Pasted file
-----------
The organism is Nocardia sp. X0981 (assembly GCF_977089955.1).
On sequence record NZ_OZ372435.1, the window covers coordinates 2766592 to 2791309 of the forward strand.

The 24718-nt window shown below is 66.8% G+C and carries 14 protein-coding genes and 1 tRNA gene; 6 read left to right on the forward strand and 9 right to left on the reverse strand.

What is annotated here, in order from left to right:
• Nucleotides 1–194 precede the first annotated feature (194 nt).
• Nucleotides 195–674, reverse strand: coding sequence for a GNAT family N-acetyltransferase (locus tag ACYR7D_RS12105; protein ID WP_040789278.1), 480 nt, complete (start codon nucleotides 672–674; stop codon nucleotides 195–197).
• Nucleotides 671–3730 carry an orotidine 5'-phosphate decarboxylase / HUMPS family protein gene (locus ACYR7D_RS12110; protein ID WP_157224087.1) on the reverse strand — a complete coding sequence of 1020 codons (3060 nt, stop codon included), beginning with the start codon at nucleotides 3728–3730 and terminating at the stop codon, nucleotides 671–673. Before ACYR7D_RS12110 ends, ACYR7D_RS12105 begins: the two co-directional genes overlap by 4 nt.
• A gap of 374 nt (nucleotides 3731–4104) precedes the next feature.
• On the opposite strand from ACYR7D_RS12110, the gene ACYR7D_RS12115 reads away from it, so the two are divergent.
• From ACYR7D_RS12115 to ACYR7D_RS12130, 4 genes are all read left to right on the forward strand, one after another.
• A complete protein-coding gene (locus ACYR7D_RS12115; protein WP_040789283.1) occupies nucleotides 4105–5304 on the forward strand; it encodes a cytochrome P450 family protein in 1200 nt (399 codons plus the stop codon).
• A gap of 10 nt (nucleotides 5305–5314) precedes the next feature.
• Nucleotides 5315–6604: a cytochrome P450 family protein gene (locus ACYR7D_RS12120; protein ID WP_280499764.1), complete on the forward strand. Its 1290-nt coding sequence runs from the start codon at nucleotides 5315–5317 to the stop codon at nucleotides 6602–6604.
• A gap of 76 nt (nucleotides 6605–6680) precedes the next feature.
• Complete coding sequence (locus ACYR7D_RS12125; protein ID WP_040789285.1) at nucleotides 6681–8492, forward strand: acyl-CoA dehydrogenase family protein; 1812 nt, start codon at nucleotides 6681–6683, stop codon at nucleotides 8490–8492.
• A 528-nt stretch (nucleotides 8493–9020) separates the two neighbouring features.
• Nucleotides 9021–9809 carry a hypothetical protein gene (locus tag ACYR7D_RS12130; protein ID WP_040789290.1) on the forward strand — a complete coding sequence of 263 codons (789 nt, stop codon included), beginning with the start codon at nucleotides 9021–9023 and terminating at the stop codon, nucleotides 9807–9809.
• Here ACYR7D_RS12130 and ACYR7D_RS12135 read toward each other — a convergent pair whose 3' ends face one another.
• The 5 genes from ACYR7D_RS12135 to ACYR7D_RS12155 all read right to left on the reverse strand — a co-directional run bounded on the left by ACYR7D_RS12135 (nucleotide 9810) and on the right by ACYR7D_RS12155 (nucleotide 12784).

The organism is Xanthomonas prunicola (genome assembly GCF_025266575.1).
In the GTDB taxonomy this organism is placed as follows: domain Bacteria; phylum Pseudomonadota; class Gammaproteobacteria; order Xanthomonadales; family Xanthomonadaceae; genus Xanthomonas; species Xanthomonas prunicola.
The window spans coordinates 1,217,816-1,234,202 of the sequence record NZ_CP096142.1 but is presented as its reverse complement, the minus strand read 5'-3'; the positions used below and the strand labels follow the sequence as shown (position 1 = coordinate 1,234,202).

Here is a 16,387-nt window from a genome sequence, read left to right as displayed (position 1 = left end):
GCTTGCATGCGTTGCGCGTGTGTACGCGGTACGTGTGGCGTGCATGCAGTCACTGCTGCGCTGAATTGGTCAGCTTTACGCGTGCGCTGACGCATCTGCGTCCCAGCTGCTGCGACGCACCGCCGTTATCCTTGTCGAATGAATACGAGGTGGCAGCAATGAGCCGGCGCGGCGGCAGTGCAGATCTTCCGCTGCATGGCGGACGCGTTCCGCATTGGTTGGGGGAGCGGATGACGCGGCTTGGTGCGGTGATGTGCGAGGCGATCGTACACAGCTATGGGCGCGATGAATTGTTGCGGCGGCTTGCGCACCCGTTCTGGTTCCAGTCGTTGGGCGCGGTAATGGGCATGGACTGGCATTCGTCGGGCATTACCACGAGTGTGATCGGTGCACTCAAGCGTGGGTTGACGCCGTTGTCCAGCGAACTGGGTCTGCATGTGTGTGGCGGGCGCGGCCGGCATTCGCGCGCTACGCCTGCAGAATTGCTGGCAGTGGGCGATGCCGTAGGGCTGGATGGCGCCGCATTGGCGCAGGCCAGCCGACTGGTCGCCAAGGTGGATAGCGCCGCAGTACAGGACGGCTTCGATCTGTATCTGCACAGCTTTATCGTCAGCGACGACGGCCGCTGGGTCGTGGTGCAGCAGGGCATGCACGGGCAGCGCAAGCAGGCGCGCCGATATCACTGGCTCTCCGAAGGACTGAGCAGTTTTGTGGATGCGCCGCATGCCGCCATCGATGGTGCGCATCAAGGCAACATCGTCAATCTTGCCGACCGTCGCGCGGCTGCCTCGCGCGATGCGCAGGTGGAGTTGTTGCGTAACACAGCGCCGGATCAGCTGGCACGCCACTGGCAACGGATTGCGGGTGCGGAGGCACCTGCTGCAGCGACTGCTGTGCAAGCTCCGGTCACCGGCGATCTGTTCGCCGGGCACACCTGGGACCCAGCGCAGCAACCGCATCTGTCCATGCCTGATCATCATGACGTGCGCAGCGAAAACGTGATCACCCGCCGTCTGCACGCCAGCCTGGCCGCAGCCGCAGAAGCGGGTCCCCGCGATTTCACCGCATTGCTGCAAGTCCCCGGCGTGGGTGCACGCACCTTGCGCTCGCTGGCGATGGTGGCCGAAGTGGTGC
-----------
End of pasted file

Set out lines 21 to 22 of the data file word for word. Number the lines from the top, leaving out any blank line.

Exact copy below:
In the GTDB taxonomy this organism is placed as follows: domain Bacteria; phylum Pseudomonadota; class Gammaproteobacteria; order Xanthomonadales; family Xanthomonadaceae; genus Xanthomonas; species Xanthomonas prunicola.
The window spans coordinates 1,217,816-1,234,202 of the sequence record NZ_CP096142.1 but is presented as its reverse complement, the minus strand read 5'-3'; the positions used below and the strand labels follow the sequence as shown (position 1 = coordinate 1,234,202).